If you are booking travel this summer, you might be in for an unpleasant surprise if your plans involve renting a car. In response to reduced travel last year, many car rental companies sold off large parts of their fleets, with both Hertz and Avis selling over 200,000 cars last year. As a result, they are now struggling to meet returning demand, with the cost of renting a car in the US increasing by 88% since this time last year.
Supply-side inflationary pressure could persist for a while longer but it should eventually normalise. We have seen such an adjustment play out in the lumber market. The price rose by close to 130% in the five months to May, as supply struggled to meet strong demand from housing construction; it has since fallen by almost two-thirds from the peak as supply has picked up.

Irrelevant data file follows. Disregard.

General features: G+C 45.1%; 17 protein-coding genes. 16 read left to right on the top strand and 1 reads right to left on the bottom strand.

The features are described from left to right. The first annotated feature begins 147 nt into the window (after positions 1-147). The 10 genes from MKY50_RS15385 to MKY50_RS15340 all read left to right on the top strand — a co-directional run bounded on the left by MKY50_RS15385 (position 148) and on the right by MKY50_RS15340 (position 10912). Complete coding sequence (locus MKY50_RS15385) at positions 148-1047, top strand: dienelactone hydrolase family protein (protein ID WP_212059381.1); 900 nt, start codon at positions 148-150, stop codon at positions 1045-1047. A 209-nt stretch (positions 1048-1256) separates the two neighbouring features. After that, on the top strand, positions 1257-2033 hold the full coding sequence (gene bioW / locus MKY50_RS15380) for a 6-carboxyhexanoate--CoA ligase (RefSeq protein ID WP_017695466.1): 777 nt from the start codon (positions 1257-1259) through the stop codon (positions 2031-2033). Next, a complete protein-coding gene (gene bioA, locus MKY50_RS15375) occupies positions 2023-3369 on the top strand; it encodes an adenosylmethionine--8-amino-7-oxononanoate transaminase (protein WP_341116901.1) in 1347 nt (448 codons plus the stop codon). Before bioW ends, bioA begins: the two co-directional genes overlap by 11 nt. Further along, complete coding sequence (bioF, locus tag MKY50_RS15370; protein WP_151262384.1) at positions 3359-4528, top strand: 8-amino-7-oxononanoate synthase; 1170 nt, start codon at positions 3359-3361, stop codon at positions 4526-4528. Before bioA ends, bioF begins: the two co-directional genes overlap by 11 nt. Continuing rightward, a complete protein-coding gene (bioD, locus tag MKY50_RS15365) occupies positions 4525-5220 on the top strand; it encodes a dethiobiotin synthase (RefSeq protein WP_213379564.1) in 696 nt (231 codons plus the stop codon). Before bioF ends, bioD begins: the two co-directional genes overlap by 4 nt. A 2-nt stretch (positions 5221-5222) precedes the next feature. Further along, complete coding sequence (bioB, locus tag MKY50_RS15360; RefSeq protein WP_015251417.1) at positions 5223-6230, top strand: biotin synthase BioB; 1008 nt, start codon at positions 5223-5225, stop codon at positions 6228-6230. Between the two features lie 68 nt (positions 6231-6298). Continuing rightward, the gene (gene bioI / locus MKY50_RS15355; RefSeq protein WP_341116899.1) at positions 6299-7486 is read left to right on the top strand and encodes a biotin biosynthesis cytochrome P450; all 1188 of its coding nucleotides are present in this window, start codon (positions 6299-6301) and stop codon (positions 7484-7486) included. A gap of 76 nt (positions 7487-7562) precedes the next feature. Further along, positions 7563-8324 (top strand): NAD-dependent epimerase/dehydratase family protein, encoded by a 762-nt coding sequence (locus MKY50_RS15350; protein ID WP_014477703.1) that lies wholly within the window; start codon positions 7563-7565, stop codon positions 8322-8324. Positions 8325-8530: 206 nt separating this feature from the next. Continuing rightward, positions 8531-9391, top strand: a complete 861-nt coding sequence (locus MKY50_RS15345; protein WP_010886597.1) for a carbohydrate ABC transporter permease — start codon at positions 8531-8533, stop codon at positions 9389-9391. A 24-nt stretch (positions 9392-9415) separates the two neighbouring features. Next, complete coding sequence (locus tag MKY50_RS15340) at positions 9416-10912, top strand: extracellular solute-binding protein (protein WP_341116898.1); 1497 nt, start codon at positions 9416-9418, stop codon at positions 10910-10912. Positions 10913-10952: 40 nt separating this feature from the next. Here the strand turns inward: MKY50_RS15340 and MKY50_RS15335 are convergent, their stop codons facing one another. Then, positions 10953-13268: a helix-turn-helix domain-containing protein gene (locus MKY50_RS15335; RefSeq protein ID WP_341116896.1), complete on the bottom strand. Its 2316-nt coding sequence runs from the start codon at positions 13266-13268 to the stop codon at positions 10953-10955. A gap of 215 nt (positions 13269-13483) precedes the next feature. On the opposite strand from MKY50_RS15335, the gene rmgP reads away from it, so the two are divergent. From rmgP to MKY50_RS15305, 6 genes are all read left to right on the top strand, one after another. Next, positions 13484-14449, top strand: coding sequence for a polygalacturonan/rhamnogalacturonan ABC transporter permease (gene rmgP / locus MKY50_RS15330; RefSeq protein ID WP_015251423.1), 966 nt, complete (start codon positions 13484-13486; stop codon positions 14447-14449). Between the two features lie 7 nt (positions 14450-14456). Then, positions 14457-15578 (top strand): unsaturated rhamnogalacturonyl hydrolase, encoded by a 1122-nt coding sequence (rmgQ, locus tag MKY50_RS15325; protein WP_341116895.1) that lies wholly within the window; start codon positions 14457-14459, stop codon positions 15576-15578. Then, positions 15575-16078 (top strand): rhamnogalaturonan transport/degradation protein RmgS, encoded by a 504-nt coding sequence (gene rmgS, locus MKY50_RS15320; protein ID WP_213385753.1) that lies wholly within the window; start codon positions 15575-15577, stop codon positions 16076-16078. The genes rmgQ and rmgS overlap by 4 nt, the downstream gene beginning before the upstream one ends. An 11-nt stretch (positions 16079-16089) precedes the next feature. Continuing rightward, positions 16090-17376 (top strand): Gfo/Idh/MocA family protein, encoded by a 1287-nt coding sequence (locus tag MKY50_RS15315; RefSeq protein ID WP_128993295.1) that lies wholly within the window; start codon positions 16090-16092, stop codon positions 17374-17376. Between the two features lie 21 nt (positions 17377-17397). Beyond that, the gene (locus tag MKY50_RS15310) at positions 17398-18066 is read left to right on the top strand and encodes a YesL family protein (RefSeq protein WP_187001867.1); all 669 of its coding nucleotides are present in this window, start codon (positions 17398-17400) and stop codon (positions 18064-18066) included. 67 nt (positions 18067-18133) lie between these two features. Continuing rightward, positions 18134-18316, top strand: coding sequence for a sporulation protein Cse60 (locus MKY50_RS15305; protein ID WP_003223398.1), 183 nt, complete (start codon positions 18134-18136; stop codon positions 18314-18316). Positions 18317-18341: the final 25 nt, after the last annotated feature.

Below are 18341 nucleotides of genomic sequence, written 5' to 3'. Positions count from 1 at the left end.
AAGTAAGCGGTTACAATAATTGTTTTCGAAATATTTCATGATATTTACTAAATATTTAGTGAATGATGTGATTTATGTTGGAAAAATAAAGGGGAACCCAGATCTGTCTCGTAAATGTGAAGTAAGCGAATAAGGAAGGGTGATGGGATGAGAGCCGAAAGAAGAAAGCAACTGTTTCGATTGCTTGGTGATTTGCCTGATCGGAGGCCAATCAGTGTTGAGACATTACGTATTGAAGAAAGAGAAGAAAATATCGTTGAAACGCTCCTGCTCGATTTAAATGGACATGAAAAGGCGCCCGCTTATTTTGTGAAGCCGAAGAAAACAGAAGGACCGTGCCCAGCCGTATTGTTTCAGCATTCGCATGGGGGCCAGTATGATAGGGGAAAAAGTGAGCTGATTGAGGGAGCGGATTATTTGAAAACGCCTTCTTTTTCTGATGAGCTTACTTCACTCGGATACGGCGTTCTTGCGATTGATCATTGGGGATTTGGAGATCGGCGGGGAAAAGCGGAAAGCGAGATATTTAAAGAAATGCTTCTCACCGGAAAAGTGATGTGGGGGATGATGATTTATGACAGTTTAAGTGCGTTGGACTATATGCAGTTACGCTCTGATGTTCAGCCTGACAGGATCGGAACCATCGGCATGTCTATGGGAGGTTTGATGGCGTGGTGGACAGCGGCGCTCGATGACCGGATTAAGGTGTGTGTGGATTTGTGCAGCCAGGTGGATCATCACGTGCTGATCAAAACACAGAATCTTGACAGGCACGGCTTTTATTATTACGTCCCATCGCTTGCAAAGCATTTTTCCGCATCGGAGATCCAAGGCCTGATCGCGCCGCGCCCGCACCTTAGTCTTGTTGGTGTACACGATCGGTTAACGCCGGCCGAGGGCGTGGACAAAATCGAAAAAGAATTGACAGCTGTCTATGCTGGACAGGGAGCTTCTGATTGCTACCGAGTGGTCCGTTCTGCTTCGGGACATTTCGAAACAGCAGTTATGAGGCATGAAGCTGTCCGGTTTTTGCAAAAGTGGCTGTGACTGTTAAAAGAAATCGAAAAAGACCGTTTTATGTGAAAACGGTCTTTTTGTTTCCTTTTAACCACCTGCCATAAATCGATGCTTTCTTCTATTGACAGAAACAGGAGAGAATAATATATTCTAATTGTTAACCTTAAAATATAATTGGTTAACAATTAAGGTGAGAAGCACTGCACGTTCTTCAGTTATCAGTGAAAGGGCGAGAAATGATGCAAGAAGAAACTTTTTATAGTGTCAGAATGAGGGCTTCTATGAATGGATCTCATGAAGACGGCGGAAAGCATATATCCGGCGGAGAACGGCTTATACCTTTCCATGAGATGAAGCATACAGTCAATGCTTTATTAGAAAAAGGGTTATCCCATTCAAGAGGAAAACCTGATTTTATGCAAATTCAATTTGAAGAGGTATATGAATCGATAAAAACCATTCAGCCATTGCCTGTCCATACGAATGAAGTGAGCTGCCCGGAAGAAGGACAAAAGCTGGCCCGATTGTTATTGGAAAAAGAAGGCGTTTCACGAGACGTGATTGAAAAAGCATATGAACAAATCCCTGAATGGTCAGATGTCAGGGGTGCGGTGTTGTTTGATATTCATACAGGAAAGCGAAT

There are, however, a number of factors which could result in further inflationary pressure and even suggest that it has the potential to prove more persistent. If, as the Fed project, we see continued strong growth in consumer spending as the economy fully re-opens, businesses will have the opportunity to raise product prices and inflation will persist. Saving rates remain elevated and pent-up demand, following close to 18 months of restrictions, has not yet been exhausted. As supply constraints ease, strong demand could become the key driver of higher prices.
One area which is likely to be of increasing focus is shelter, which makes up around a third of core inflation. Rising house prices means that shelter costs are likely to rise: lower affordability means many individuals will be forced to rent rather than buy. If we see shelter inflation (currently at 2.6% year-on-year) start to pick up more meaningfully, this will have implications for core measures of inflation.